6 Examples of Long-Term Financial Goals

Posted on - in Financial Goal Setting

Perhaps you’ve gotten to a satisfactory place in terms of financial stability and would like to begin working toward long-term financial goals but don’t know how to start. What exactly is a long-term goal, anyway?

Financial advisors define them as goals that take more than five years to complete. When regularly dealing with rent and utility bills, you may wonder how you’ll begin chipping away at these goals, but forming a plan can be simpler than you think.

Create a list you’d like to accomplish and map out how you’re going to get there with timelines and targets. To do this, though, you should learn about some standard long-term goals and decide which ones are most relevant to your financial situation.

1. Buying a Home

Buying a house allows you to own property and build equity. Ideally, you’ll want to save at least one-fifth of the house’s purchase price, or 20% of the down payment, to avoid requiring private mortgage insurance.

PMI is a precaution for lenders who want to avoid foreclosure or default, and it usually applies to buyers who take out a loan while paying less than 20%. After the down payment, make sure you have enough money left for start-up costs, including furniture and appliances.

2. Saving for College Tuition

It’s never too early to start a college fund — you can begin putting money away while your child is still an infant. Alternatively, you could plan to send yourself back to school. Use tools like a 529 plan or a certificate of deposit with a high interest rate. These are effective because they allow time for building positive returns, and you don’t have to use the money right away. Keep in mind that tuition costs rise often, and you may have to save more depending on your college of choice.

You can lower the costs of college tuition through methods like spending two years at a community college and two years at a state college. Community colleges typically cost less, which is good for helping you or your child earn an affordable degree.

3. Building a Retirement Fund

Develop a Roth IRA or 401(k) fund for retirement. Which of these you choose depends on whether you want to fund your retirement individually or through your employer. Some start on retirement early in life because you can contribute to this fund as soon as you start working.

Contribute as often as possible. Keep track of how much money you can set aside for a retirement, college or business fund each month. You’ll save and spend more responsibly when you know how much you put away.

4. Starting a Business

Entrepreneurship is a dream for many, but it can seem unattainable if you don’t have an idea of how to make it succeed. Numerous people make the mistake of not researching enough about costs before forming a business. Make sure you understand the financial and legal details of building a business before you jump in. Create a business plan or have someone else create one for you so you’ll know how much money to invest and how much you’ll get back.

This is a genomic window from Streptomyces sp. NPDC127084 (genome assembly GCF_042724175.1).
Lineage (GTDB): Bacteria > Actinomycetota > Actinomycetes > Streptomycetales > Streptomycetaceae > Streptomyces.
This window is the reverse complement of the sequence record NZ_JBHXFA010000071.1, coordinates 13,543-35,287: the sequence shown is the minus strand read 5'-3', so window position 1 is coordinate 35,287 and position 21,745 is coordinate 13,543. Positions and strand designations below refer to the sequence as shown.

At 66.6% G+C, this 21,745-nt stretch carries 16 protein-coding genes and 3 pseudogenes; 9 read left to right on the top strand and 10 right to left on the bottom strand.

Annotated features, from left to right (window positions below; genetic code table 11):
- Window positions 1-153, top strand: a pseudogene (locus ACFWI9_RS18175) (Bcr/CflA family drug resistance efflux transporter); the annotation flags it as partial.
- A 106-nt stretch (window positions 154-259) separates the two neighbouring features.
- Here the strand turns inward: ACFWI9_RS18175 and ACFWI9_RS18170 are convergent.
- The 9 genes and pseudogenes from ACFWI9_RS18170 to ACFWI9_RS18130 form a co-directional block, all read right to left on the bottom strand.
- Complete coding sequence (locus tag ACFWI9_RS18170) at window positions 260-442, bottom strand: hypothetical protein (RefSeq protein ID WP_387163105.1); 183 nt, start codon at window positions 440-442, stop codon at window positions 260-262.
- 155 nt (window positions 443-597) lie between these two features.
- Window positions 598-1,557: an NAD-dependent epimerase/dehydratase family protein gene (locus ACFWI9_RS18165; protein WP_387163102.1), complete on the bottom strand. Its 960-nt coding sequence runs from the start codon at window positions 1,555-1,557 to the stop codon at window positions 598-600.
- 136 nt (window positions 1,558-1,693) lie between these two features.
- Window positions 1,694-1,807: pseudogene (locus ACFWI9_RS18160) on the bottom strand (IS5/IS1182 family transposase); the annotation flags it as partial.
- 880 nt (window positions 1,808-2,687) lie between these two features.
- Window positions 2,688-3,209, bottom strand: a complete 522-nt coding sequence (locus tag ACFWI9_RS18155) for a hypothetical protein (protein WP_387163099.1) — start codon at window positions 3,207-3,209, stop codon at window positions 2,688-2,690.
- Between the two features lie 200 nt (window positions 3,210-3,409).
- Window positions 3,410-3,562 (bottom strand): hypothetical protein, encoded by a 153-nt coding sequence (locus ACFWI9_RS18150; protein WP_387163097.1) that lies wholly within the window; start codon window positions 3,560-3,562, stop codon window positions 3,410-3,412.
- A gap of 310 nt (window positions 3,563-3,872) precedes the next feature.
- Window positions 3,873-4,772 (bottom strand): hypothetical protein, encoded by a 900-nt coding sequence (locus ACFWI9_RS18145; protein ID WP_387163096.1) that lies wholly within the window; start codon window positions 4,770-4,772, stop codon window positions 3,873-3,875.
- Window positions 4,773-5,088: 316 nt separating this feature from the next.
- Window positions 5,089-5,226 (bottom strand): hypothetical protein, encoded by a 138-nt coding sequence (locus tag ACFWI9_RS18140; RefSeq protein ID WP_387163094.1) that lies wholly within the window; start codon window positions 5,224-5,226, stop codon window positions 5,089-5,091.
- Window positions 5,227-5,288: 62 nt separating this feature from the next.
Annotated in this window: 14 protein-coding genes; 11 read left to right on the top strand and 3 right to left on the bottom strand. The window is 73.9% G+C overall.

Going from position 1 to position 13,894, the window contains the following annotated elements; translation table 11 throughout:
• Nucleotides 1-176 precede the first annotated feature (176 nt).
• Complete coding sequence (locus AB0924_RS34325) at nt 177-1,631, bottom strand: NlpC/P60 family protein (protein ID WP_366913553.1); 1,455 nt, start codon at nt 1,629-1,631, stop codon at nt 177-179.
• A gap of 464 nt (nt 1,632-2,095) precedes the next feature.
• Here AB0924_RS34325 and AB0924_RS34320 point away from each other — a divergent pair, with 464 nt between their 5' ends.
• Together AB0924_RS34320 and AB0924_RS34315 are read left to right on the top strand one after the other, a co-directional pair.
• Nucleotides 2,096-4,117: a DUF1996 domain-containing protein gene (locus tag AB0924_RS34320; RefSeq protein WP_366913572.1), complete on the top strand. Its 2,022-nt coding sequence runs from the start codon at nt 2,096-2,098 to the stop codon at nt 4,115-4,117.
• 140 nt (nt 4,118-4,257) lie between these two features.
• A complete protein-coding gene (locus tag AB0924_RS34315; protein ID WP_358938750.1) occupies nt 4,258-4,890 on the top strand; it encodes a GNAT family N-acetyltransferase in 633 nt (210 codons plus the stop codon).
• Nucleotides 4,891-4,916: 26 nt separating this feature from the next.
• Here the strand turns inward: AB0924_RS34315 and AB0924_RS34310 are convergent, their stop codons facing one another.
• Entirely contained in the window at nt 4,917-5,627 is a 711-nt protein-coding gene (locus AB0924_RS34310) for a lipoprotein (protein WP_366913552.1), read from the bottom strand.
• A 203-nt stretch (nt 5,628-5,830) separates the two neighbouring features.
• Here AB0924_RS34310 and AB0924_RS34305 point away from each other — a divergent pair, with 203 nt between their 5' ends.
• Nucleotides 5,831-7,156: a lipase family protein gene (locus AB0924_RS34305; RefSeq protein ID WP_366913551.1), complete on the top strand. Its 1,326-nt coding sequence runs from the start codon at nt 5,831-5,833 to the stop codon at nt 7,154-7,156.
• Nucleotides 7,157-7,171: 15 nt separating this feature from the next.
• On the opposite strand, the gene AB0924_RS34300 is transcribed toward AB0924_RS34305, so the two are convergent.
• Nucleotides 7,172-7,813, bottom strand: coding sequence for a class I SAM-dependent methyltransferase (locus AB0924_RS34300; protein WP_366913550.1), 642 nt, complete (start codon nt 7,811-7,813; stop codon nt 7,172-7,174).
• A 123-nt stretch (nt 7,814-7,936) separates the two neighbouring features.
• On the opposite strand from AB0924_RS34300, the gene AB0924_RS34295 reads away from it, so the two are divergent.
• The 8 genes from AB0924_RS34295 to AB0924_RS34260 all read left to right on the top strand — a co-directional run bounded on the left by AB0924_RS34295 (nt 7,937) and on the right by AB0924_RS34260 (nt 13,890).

If you want to have your business up and running within a particular period, create a timeline for this too. Have a set of visible goals you can look back on to remind yourself of your progress.

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5. Paying Off Student Loans

Student loans are quickly becoming a long-term financial goal because of the amount of time it takes to pay them — or from simply not having enough money to pay them. Incorporate loan payments into your budget by figuring how much you can afford to give each month while also spending money on necessities like food, clothing and shelter. These expenses make up the bulk of short-term goals, which you pay on a regular basis.

Try to always pay your loans on time while accounting for these other responsibilities. If you fall behind in payments, more interest accrues and increases the amount you pay.

6. Paying Off Debts

Paying credit card debts, house loans or car loans is a continuous process, so don’t feel discouraged if you must postpone other goals. Create a realistic budget for paying these off so you’ll be able to distribute your money where necessary.

Reducing debt increases your credit score and improves your credit history. Cut back spending on things you don’t need — such as recreational endeavors — so you’ll save more money to put toward debt.

Conclusion

Long-term financial goals require hard work, dedication and money smarts, but you can accomplish them by creating a plan that works for you. When you contextualize your long-terms goals within the big picture of short- and mid-term goals, they go from being far-off desires to achievable targets.

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Kayla Matthews writes Productivity Theory and is constantly seeking to provide new tips and hacks to keep you motivated and inspired! You can also find her on Huffington Post and Tiny Buddha, and follow her on Google+ and Twitter to stay up to date on her latest productivity posts!

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